Results out for third round of pulse surveys, what should agencies do with the data?

The third round of governmentwide pulse surveys gives senior leaders tools to listen “much more” to their employees.

Agencies saw mixed results from a snapshot of federal employees’ happiness at work, but looking at the feedback is only the first step for senior leaders.

Data from the latest round of the governmentwide pulse survey, which the Office of Management and Budget released on April 28, gives managers an efficient way to listen to their employees on things like return-to-office plans, equity and engagement.

“These pulse surveys really provide a new tool that management hasn’t had before to find out how things are going for their workforce at scale on important issues, particularly in the pandemic as we’re returning to the physical office space. Being able to get a snapshot of what that’s looking like every month or two is really valuable to position leadership to nip issues in the bud before they become much bigger problems,” Jason Briefel, director of policy and outreach at the Senior Executives Association, said in an interview with Federal News Network.

These surveys give agency leaders a quick “pulse” of employees’ feelings about their environment, looking at factors such as workload, exhaustion, diversity and resources for remote work.

Some agencies, like General Services Administration and NASA, had positive results across the board. For example, 92.6% of GSA respondents either agreed or strongly agreed that return to work timelines are being clearly communicated by agency leadership.

Results from third round governmentwide pulse survey, compiled by the Office of Management and Budget.

Additionally, 83.1% of NASA respondents and 79.8% of Education Department respondents agreed or strongly agreed that they trust agency leadership to do what’s right to protect employees’ health, safety and wellbeing when it comes to re-entry plans. The National Science Foundation also trended positively for this question.

But other agencies fared poorly, such as Social Security Administration, as well as the departments of Homeland Security, and Housing and Urban Development. When asked if they would take a job elsewhere if it offered more workplace flexibilities and remote options, 62.6% of HUD respondents said yes — the highest of any agency.

DHS employees gave the lowest scores when asked if they agree that “time flies when they’re working,” with 20% of the agency’s respondents either disagreeing or strongly disagreeing with that statement. SSA also scored near the bottom for this category.

Results from third round governmentwide pulse survey, compiled by the Office of Management and Budget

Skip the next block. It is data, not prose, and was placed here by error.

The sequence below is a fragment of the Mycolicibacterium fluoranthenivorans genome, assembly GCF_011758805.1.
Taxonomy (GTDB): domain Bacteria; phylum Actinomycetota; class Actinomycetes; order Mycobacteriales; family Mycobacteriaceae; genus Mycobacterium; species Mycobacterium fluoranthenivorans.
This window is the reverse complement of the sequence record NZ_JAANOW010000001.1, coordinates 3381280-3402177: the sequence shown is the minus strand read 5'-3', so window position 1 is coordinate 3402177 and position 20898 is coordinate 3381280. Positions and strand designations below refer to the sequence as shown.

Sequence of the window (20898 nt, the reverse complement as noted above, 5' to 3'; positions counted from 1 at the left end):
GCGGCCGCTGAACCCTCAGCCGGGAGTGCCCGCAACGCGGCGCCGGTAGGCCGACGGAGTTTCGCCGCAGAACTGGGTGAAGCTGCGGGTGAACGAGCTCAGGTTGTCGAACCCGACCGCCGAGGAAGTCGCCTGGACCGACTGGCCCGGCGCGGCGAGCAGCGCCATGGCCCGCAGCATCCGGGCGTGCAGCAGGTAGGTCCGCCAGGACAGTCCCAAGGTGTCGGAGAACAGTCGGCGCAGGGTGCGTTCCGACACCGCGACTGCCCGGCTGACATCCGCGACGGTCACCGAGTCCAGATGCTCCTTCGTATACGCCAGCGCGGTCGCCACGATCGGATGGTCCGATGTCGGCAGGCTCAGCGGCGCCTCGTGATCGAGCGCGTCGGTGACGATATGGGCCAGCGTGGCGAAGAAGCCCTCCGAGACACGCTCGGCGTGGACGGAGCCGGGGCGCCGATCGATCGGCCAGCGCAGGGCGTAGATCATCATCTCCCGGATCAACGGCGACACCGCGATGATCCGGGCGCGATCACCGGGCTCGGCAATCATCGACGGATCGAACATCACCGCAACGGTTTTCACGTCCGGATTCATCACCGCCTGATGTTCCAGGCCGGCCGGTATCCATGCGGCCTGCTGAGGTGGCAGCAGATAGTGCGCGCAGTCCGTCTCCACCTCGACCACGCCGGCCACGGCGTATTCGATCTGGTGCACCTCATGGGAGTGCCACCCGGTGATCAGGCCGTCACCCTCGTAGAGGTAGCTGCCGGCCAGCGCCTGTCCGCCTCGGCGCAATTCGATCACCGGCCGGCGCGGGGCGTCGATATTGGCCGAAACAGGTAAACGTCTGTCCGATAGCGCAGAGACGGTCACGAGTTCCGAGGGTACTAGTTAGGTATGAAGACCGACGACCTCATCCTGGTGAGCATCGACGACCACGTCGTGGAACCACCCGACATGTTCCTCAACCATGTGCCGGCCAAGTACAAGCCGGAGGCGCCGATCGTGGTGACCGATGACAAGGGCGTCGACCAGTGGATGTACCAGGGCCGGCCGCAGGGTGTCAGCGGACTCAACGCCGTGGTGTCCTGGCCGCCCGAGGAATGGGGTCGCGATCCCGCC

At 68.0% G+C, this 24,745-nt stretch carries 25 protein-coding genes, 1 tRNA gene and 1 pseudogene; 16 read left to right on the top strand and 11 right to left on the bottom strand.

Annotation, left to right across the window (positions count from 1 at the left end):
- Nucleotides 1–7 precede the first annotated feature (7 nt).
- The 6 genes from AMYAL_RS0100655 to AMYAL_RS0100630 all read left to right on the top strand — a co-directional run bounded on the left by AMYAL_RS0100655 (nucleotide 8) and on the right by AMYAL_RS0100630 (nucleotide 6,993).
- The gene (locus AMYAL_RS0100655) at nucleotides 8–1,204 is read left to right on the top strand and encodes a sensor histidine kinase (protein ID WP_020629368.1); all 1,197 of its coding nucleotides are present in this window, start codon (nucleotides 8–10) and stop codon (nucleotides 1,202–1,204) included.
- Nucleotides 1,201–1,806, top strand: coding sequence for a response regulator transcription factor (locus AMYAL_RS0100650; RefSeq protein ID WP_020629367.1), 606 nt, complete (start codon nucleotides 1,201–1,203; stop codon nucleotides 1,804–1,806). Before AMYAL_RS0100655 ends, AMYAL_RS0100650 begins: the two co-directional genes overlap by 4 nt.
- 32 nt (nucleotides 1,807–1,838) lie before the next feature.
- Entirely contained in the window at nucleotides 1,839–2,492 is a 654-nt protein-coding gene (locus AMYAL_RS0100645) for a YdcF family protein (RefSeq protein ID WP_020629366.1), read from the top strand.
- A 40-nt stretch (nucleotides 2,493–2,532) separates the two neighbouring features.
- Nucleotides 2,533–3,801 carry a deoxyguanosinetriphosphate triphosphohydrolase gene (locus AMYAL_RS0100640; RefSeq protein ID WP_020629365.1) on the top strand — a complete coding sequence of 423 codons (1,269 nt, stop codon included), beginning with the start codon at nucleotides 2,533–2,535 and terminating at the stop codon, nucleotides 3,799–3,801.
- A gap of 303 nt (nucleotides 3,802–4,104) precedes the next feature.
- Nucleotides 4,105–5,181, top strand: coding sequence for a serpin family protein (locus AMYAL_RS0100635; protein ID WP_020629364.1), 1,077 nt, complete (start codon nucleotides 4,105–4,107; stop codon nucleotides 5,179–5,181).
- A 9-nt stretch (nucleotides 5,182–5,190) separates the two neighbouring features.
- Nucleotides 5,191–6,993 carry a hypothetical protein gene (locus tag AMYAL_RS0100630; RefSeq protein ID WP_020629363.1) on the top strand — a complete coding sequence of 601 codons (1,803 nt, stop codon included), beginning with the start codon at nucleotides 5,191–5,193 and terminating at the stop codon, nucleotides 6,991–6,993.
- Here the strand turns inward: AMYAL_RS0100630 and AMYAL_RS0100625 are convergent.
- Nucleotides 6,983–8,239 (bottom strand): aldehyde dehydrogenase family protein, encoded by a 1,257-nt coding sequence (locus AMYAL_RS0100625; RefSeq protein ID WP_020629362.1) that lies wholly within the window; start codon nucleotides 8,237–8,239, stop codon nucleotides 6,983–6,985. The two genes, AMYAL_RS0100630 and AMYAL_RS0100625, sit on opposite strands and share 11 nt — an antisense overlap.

Regardless of the scores, the pulse surveys give all agencies the same message, Briefel said.

“We need to be listening to our employees much more,” he said. “This is a leading practice that employers have to constantly be getting — feedback from their employees, but doing it in a way that they don’t feel bombarded by those requests for information.”

If agencies are seeing negative results from the pulse surveys, there are many actions senior leaders can take to target issues like exhaustion, former NASA Chief Human Capital Officer Jeri Buchholz said in an interview with Federal News Network.

That includes options from “providing more resources to providing more flexibility for people to balance their work life, to hiring more employees or even to really embrace your employee assistance program resources, to reach out to those people who are about to burn out,” she said.

Many senior leaders who are taking steps to help with issues like work-life balance can do a better job communicating their efforts to employees, Buchholz said.

“Agency management takes a lot of actions that are positive and productive for the workforce and then often neglects to let the workforce know that they have done these things,” Buchholz said.

Pulse surveys show employees’ feelings over the course of about a month, but looking at the trends over the past three iterations combined will yield more comprehensive results, Buchholz said.

“That will let you know whether or not the actions that you’re taking are actually being communicated to the workforce,” she said.

Buchholz said that people who take the time to complete pulse surveys have a message they are trying to communicate to agency leadership.

“If people are attempting to communicate with you, you have a responsibility to let them know that they have been heard,” she said. “At the end of the day, that is the most important thing. It is not what you say, but rather, an acknowledgment that you are listening and what you are hearing is influencing the decisions that you make.”

Senior leaders can also communicate across agencies to learn from others’ successes and make adjustments when necessary. The bottom line is, Briefel said, communication is key.

“Does your workforce know what’s going on? Do they feel like they can believe and trust what you’re telling them? Do they feel like they’re getting the information when they need it? That helps them meet basic needs and not have anxiety take over and make things more stressful than they already are,” Briefel said.

The pulse survey results, along with data from OPM’s 2021 Federal Employee Viewpoint Survey, provide opportunities to understand and then make changes to work environments. That can be based on both individual agency feedback, as well as governmentwide results.

Office of Personnel Management Director Kiran Ahuja said in an interview with Federal News Network that OPM wants to be a resource to help agencies address problem areas based on the data.

“We’re always telling our agency partners spend time with the data, really dive into it and see where there are opportunities to address issues component by component,” Ahuja said.

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